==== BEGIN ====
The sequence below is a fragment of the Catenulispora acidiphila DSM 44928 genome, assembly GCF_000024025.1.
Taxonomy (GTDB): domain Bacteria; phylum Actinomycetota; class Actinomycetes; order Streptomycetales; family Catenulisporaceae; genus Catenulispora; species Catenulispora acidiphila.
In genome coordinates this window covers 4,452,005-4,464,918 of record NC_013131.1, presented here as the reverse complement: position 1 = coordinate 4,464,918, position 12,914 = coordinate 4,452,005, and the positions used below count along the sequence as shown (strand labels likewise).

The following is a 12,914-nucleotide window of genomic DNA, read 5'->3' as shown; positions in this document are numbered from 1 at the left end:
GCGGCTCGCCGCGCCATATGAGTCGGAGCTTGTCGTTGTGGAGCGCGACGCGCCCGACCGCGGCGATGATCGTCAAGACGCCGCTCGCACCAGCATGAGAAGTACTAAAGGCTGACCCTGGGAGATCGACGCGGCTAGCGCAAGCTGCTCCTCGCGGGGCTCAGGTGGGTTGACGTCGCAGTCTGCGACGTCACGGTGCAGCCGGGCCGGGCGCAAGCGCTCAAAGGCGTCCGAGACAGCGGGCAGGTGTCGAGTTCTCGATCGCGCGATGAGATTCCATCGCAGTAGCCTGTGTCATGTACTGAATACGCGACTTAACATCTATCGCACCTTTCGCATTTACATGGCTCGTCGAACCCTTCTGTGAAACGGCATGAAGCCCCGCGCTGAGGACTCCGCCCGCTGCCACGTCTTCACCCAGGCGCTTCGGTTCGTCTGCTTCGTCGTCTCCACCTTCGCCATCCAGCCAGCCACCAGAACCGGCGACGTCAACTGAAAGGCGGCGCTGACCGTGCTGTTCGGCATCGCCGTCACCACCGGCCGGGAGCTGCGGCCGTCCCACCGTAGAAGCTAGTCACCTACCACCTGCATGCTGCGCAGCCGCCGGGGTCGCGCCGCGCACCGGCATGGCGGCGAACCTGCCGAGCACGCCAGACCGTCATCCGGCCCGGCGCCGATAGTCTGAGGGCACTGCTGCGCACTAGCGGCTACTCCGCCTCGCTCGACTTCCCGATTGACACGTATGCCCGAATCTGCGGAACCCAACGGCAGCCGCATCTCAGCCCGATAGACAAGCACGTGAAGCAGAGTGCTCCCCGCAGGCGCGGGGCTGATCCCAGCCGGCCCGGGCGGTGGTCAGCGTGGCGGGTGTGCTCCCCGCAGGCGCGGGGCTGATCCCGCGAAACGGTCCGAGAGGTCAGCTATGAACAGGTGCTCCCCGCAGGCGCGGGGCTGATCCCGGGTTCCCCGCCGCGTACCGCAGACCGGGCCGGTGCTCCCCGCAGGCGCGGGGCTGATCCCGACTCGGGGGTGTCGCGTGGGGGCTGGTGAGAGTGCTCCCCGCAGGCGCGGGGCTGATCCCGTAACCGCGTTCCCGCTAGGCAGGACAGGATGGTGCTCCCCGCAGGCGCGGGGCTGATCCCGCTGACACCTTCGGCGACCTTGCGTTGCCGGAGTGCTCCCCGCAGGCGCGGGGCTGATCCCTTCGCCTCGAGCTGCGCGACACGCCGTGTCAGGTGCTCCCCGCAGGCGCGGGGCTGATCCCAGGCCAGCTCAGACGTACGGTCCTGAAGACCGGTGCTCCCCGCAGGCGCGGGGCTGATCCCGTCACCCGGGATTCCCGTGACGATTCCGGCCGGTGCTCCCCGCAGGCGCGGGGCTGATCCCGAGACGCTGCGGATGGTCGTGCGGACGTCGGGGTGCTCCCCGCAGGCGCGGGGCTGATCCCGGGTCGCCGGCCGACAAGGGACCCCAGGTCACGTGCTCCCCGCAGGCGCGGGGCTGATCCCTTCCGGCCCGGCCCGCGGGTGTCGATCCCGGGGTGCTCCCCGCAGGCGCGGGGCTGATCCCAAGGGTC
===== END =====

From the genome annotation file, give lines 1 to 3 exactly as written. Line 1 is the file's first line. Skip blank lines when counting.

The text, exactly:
The sequence below is a fragment of the Catenulispora acidiphila DSM 44928 genome, assembly GCF_000024025.1.
Taxonomy (GTDB): domain Bacteria; phylum Actinomycetota; class Actinomycetes; order Streptomycetales; family Catenulisporaceae; genus Catenulispora; species Catenulispora acidiphila.
In genome coordinates this window covers 4,452,005-4,464,918 of record NC_013131.1, presented here as the reverse complement: position 1 = coordinate 4,464,918, position 12,914 = coordinate 4,452,005, and the positions used below count along the sequence as shown (strand labels likewise).